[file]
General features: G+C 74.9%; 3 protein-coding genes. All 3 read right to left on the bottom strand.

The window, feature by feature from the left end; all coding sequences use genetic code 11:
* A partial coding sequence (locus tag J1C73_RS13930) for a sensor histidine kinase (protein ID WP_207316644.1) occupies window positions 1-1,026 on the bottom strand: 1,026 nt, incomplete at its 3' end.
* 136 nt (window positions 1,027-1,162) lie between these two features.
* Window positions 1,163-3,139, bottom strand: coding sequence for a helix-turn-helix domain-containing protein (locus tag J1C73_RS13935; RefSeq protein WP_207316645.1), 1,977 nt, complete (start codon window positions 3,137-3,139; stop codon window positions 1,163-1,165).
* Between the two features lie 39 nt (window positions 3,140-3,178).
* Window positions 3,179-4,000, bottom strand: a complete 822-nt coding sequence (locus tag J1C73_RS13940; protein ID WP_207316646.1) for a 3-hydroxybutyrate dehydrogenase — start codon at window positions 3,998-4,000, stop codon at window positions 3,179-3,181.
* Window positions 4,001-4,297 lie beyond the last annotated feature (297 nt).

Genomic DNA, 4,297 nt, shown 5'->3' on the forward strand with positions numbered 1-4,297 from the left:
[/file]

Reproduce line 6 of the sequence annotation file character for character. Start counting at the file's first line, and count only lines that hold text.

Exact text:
* Between the two features lie 39 nt (window positions 3,140-3,178).